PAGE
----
More Observations from the Western Australian Bush

About two hours drive from the hills of Perth is a property that I occasionally dream about, in both sleep and waking life. I’m back, after too many years away, with a dear old friend. The last time I was here with him, we were in high school. We are adults now. It is nice.

The roof of the house breathes with the sun. We sit under the veranda facing the paddock, which is surrounded by bush that goes on forever. This was a logging site in the 50’s, the old house still stands near the property gate, but the wood is rotting, and the sheds will be totally collapsed within a year, my friend reckons. I suggest restoration; he says it’s too far-gone. This house is liveable though, built by his father in the 70s; quiet, clever, possibly self-sustaining once the orchard is planted.

We take turns shooting the .22 rifle at the rock in the middle of the paddock. We were hoping to see a rabbit or two, he was going to teach me how to skin it and prepare it for eating, but they don’t show. I wanted to tan the skin, find some local ingredients to use, and make a hat to keep in the house that I will wear only while I’m here. Chadoora Hat, rabbit fur hat, a costume to mark the person I become in these surrounds: shooting as a zen activity, recording bird sounds for music I don’t make, wondering how I can explore native food without poisoning myself (too badly).

Don Maclean in the evening with beer and whisky and reading, Louis Armstrong in the morning with the eggs and bacon and coffee. Talking about the history of war, the way that some birds and most mammals have sentries in the wild, talking about the course of life taken by our old school friends, and the attitudes of the wild boar that roam the property: the fuckers trot around like they own the damn place, he said. Colonial pricks, the lot of ‘em, I said.

I fell asleep with the whisky next to me, and I was in three places at once when he woke me. He said he could hear me moaning and yelping in the night, from the other room, 6 hours after he asked me if I still spoke in my sleep. I said, when he asked me, that I didn’t think I did; no one I have slept next to recently has mentioned it, though, I thought to myself, I have woken up laughing lately, and I have woken up crying lately.

He took me for a walk up to the nearest Bibbulmun Track rest hut. He and his father look after it, look after that portion of the track, restock toilet paper, check the rainwater tank. Despite the almost complete lack of rain over this last summer, the water level wasn’t too low. Someone had left pistachio shells and a big ol’ loogy in the camp-fire drum.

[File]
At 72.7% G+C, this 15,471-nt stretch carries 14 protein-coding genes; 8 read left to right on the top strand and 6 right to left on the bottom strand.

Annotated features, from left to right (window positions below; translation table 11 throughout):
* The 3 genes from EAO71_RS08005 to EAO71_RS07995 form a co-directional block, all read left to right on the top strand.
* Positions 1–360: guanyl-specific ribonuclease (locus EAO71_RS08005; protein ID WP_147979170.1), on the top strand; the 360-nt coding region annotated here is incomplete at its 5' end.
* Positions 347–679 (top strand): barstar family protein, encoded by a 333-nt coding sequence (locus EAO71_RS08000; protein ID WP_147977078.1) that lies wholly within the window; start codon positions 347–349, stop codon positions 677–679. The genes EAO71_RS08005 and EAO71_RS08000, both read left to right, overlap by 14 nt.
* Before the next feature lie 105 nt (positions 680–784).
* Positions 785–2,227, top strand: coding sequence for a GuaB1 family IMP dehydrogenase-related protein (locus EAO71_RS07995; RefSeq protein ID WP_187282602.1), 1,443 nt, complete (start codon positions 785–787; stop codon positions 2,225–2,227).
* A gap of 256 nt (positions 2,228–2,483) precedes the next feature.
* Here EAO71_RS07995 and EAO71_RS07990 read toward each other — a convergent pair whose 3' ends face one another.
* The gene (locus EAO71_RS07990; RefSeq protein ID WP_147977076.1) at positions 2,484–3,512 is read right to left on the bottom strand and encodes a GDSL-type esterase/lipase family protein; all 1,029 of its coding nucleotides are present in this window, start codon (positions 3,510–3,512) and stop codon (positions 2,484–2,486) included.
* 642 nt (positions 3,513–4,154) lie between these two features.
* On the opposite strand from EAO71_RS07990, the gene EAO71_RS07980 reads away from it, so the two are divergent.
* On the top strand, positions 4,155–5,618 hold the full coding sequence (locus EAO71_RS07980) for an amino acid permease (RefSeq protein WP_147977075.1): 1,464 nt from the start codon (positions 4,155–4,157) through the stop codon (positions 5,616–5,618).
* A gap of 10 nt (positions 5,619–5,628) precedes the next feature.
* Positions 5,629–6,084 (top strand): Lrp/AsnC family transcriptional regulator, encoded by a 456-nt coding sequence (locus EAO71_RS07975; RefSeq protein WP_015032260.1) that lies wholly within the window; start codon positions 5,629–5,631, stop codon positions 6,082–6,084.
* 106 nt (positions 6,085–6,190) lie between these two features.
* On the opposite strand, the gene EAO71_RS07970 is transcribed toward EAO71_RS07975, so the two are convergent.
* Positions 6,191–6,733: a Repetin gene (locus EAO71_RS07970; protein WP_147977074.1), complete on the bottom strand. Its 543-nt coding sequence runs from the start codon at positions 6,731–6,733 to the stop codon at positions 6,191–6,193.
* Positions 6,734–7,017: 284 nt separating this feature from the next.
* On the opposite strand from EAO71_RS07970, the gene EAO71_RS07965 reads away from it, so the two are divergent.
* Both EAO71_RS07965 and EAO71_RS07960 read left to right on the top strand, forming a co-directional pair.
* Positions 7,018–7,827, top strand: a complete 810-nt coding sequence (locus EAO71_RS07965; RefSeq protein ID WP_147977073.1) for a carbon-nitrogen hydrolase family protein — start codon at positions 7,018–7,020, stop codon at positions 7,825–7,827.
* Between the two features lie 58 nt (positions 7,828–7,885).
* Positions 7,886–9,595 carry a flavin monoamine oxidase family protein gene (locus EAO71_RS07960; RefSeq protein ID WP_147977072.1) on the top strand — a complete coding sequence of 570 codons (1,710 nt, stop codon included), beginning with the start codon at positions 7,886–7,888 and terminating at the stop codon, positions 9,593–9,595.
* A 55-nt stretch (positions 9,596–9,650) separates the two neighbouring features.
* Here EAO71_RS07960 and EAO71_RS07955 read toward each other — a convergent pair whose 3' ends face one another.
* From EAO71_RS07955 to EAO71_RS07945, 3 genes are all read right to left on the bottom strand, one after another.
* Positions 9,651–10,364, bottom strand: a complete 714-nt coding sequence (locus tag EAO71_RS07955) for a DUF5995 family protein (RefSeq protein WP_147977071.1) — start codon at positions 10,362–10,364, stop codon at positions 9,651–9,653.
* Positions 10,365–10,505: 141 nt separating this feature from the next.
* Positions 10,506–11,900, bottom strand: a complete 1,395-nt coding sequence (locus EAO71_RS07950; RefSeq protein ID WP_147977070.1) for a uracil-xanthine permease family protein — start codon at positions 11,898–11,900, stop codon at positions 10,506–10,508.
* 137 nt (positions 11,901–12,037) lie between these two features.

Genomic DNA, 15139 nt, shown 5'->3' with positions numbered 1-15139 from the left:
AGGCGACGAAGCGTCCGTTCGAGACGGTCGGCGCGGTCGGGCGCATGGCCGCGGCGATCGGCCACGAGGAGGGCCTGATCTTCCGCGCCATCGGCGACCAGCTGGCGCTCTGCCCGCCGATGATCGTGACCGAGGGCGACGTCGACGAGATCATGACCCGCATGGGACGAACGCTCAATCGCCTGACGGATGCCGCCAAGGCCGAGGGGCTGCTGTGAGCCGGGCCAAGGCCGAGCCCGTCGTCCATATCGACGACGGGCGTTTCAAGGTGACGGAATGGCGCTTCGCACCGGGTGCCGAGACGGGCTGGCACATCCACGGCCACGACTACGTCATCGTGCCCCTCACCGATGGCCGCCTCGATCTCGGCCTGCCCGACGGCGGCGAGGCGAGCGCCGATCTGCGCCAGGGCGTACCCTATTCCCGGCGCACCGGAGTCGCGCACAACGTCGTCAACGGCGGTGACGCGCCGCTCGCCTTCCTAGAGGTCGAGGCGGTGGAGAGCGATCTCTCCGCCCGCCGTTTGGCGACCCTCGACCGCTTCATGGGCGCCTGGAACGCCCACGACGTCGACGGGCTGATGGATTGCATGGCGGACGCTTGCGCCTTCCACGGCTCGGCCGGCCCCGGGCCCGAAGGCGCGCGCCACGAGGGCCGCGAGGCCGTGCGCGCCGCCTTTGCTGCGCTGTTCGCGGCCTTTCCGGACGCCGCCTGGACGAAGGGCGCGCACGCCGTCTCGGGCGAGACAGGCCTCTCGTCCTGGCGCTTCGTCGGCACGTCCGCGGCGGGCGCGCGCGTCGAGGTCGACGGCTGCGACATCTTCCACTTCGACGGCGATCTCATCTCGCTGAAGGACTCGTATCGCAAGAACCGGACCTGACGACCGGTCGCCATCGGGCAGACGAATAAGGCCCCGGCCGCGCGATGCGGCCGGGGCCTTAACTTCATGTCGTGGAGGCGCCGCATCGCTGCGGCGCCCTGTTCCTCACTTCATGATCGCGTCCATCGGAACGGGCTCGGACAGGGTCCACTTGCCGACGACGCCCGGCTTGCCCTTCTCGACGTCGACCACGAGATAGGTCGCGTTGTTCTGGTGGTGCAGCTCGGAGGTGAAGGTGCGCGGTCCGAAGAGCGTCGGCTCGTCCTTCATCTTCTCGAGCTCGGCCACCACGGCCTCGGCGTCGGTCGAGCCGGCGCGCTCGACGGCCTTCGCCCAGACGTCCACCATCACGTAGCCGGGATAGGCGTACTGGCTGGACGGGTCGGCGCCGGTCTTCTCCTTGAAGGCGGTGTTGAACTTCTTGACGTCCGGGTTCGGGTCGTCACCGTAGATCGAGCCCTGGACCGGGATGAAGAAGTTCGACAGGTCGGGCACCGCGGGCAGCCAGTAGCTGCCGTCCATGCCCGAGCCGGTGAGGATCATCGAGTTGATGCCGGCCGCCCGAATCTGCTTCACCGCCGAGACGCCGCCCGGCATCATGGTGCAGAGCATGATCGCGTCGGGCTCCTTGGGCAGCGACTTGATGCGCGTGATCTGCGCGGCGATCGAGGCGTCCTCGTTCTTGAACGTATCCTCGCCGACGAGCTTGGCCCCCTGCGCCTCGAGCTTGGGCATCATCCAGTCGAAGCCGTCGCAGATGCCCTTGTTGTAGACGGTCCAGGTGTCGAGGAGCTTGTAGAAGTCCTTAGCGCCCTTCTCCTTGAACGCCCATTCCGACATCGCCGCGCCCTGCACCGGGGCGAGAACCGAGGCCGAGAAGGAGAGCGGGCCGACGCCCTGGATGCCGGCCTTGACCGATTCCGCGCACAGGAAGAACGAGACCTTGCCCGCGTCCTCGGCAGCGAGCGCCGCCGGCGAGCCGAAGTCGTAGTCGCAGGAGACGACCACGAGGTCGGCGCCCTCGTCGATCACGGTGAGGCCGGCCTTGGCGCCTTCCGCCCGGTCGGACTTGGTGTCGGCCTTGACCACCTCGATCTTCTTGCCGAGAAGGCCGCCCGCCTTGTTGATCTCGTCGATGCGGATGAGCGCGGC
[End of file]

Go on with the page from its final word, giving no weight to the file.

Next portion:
The aesthetic of the bush changes quickly. There is a lot of water out here, compared to the last area of outback I spent time in, and the trees are beautiful, adolescent things growing slowly, I hope they live to be old and strong. Nearest to the property, they stand like guards over their dead brethren; young fern fronds emerge from the corpses, non-fruiting green and black snotty-gobble burst through the gaps between the blackboys.

Closer to the rest-hut, banksia take over. They like it near the water, and there is a creek nearby that runs in the winter, a creek that feeds in to the dam on the property. I thought I could hear the creek, but it must have been the leaves. There has not been enough rain for a creek to run, and the leaf-litter clogs the undergrowth like shoes in the collected wardrobes of suburbia.

There is a small plastic tub in the hut, home to notebooks that chronicle the comings and goings of hikers through that Bush. They write their names, their age, and their gender. They write where they started their trek, where they plan to finish their trek, and how long they planned for their trek to take. They write any points of interest: “MY FIRST ECHIDNA, BEAUTIFUL!”, or that the lack of phone/internet reception is more rewarding than they ever expected, or that the ground was nice and flat to walk on.

When I checked the book, I saw that we just missed Uggy. That loogy in the campfire was still fresh, so it must have been his. Uggy wrote in the book that he was 48 years old, that he still couldn’t read his own hand writing, just like when he was there last. I wish we had met Uggy.

When we were back on the veranda, shooting the .22 and laughing about zombies, I wondered if Uggy was still in hearing distance of the gun. He wouldn’t be, he would be long gone, but I wonder what he would think if he heard that gun. I wonder what the young couple from Fremantle who thought that an Echidna was a Porcupine would think if they heard that gun. It’s loud, but we humans make no sounds, unless I hit the mark and it ricochets, and then I squeal in excitement and satisfaction, and my friend laughs in enjoyment at my enjoyment. I imagine the couple from Fremantle would stop and stare at each other, wide eyed. I imagine Uggy would smile to himself, and keep walking. I wonder what I would do in their situation.